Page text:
The men were shot or hanged on Tuesday after appeals were exhausted, officials from Gaza’s de facto rulers, the Islamist Hamas movement, said.
Hamas did not seek the approval of Palestinian President Mahmoud Abbas, as required under Palestinian law.
It underscores the continuing divisions between the main Palestinian factions.
Hamas and President Abbas’ Fatah party signed a unity deal in 2014 designed to end a seven-year split which saw the West Bank and the Gaza Strip governed by rival administrations.
However, the agreement has never been properly implemented, leaving Hamas still effectively in charge of the coastal territory.
The three men, one of whom was reportedly a policeman employed by the West Bank-based Palestinian Authority, were executed at dawn.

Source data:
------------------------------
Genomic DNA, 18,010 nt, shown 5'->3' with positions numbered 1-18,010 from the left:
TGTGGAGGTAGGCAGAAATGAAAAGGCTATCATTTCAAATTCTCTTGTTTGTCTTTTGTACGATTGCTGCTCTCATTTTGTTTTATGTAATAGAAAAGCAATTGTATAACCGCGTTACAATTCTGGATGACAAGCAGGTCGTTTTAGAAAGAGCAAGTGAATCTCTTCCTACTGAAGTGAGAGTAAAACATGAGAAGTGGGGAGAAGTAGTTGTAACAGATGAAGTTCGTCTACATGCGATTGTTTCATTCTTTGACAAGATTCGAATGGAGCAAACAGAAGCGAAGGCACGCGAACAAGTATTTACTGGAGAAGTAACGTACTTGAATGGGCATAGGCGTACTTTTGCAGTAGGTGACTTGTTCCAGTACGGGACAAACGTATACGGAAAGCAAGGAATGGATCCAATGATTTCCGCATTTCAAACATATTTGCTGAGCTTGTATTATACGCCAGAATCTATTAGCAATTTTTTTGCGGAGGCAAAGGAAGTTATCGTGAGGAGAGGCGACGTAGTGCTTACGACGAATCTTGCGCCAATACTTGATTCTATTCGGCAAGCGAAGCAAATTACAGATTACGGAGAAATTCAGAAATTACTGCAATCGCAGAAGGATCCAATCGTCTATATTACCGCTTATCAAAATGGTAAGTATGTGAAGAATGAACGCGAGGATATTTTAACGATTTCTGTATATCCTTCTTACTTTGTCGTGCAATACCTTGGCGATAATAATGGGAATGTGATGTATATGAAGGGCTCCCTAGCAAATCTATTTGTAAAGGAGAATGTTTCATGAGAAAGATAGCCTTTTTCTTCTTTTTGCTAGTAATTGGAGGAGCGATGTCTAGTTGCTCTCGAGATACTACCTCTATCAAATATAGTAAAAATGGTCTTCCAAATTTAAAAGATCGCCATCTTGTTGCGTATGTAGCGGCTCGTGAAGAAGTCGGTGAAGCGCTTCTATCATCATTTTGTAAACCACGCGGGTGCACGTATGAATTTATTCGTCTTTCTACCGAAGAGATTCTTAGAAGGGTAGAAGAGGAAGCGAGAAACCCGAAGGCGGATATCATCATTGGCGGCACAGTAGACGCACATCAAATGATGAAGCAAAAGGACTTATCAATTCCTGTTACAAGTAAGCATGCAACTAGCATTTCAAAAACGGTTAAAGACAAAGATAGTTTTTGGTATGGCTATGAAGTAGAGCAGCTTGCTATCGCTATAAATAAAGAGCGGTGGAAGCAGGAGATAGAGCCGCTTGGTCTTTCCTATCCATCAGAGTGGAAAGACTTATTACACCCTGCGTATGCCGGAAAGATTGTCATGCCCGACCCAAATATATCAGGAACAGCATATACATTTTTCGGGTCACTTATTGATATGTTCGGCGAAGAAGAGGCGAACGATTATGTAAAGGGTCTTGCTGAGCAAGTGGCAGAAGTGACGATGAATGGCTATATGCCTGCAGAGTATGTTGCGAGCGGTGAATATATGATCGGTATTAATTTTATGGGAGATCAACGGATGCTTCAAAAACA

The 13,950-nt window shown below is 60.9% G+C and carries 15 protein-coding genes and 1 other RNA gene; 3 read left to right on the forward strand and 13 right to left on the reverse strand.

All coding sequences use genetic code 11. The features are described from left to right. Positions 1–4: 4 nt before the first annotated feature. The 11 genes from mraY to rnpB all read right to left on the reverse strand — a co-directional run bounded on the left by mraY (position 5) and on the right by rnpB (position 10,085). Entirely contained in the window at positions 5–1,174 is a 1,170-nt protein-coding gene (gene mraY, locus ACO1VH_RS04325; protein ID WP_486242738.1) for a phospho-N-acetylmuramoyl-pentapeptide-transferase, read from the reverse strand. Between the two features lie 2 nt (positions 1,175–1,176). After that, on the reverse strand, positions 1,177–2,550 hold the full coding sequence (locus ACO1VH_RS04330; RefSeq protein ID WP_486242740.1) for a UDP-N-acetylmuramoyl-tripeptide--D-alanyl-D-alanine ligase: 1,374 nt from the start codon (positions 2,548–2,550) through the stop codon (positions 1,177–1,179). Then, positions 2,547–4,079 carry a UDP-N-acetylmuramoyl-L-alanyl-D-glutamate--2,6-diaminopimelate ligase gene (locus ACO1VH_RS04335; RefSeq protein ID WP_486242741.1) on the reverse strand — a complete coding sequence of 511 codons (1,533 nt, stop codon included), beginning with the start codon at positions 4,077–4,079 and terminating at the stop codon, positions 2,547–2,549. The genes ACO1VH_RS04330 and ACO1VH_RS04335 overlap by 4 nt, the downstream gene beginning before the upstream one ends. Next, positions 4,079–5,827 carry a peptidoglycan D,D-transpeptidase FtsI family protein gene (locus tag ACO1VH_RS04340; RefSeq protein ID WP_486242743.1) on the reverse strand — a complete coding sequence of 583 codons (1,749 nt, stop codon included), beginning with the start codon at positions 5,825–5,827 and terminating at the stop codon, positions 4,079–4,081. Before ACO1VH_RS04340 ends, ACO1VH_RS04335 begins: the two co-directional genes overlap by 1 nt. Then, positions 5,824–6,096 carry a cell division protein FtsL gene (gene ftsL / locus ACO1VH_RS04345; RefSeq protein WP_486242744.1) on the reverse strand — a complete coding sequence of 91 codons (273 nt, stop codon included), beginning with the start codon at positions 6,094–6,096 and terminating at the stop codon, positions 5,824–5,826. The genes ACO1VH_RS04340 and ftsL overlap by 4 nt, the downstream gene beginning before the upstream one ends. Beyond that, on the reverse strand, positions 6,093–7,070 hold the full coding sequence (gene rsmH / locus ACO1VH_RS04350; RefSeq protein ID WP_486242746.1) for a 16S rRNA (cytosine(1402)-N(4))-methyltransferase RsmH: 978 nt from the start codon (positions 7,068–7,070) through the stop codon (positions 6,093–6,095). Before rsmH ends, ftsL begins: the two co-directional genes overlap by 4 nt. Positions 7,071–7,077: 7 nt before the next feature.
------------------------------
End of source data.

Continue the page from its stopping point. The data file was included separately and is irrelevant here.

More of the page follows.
The general prosecutor’s office in Gaza said the men had been put to death “to achieve public deterrence and block crime”.
A Gaza security source told the BBC the execution had been attended by the families of the murder victims, the attorney general and representatives of Palestinian factions.
Human rights groups and the UN had called on Hamas not to carry out the sentences.
The step marks a resumption of judicial executions for the first time since the 2014 reconciliation pact.
Palestinian Authority attorney general Ahmed Brak told Reuters news agency that “carrying out the executions represents a flagrant violation of the Palestinian basic law”, according to which the president must ratify death sentences.
Those who were involved in Tuesday’s executions were complicit in murder and would be held accountable, he said.
According to Human Rights Watch, more than 40 people have been put to death in Gaza since 2007, including 23 suspected collaborators during the 2014 war with Israel.
Most of those executed were convicted in military courts or executed summarily, without a judicial ruling, it said.